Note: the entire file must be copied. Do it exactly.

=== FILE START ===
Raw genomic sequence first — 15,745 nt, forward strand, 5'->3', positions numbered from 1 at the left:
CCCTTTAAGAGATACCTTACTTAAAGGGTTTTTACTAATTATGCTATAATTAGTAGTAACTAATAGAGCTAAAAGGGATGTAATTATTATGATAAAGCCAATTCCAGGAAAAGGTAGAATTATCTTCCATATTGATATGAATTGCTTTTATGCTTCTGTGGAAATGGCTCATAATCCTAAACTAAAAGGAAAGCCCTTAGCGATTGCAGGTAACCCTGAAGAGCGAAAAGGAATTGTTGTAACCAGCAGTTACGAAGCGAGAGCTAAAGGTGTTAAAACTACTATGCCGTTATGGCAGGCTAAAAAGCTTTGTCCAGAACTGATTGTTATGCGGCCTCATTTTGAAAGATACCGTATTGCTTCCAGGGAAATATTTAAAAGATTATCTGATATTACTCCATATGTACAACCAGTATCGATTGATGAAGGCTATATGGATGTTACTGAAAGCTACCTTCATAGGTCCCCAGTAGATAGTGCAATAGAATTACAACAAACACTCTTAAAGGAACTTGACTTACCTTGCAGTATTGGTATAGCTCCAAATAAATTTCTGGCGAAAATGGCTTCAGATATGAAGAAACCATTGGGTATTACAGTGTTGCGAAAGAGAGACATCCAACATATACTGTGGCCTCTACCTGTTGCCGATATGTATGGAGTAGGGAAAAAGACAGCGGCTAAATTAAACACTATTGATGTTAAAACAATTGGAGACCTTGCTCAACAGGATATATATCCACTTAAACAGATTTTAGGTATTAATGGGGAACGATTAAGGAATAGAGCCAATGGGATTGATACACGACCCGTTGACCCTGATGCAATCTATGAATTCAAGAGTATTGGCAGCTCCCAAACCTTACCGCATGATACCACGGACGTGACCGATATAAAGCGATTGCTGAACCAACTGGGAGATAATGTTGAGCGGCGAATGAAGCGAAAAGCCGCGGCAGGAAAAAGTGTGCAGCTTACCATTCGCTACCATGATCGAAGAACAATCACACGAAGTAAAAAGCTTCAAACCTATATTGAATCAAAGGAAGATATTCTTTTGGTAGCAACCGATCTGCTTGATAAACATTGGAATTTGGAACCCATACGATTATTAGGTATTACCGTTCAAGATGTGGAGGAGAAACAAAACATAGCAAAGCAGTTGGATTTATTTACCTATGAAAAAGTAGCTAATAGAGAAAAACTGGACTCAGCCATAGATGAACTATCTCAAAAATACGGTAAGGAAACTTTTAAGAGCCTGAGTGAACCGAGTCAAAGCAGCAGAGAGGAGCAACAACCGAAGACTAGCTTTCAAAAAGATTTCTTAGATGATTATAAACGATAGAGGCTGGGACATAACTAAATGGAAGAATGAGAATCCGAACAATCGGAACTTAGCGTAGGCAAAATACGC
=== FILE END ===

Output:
Raw genomic sequence first — 15,745 nt, forward strand, 5'->3', positions numbered from 1 at the left:
CCCTTTAAGAGATACCTTACTTAAAGGGTTTTTACTAATTATGCTATAATTAGTAGTAACTAATAGAGCTAAAAGGGATGTAATTATTATGATAAAGCCAATTCCAGGAAAAGGTAGAATTATCTTCCATATTGATATGAATTGCTTTTATGCTTCTGTGGAAATGGCTCATAATCCTAAACTAAAAGGAAAGCCCTTAGCGATTGCAGGTAACCCTGAAGAGCGAAAAGGAATTGTTGTAACCAGCAGTTACGAAGCGAGAGCTAAAGGTGTTAAAACTACTATGCCGTTATGGCAGGCTAAAAAGCTTTGTCCAGAACTGATTGTTATGCGGCCTCATTTTGAAAGATACCGTATTGCTTCCAGGGAAATATTTAAAAGATTATCTGATATTACTCCATATGTACAACCAGTATCGATTGATGAAGGCTATATGGATGTTACTGAAAGCTACCTTCATAGGTCCCCAGTAGATAGTGCAATAGAATTACAACAAACACTCTTAAAGGAACTTGACTTACCTTGCAGTATTGGTATAGCTCCAAATAAATTTCTGGCGAAAATGGCTTCAGATATGAAGAAACCATTGGGTATTACAGTGTTGCGAAAGAGAGACATCCAACATATACTGTGGCCTCTACCTGTTGCCGATATGTATGGAGTAGGGAAAAAGACAGCGGCTAAATTAAACACTATTGATGTTAAAACAATTGGAGACCTTGCTCAACAGGATATATATCCACTTAAACAGATTTTAGGTATTAATGGGGAACGATTAAGGAATAGAGCCAATGGGATTGATACACGACCCGTTGACCCTGATGCAATCTATGAATTCAAGAGTATTGGCAGCTCCCAAACCTTACCGCATGATACCACGGACGTGACCGATATAAAGCGATTGCTGAACCAACTGGGAGATAATGTTGAGCGGCGAATGAAGCGAAAAGCCGCGGCAGGAAAAAGTGTGCAGCTTACCATTCGCTACCATGATCGAAGAACAATCACACGAAGTAAAAAGCTTCAAACCTATATTGAATCAAAGGAAGATATTCTTTTGGTAGCAACCGATCTGCTTGATAAACATTGGAATTTGGAACCCATACGATTATTAGGTATTACCGTTCAAGATGTGGAGGAGAAACAAAACATAGCAAAGCAGTTGGATTTATTTACCTATGAAAAAGTAGCTAATAGAGAAAAACTGGACTCAGCCATAGATGAACTATCTCAAAAATACGGTAAGGAAACTTTTAAGAGCCTGAGTGAACCGAGTCAAAGCAGCAGAGAGGAGCAACAACCGAAGACTAGCTTTCAAAAAGATTTCTTAGATGATTATAAACGATAGAGGCTGGGACATAACTAAATGGAAGAATGAGAATCCGAACAATCGGAACTTAGCGTAGGCAAAATACGC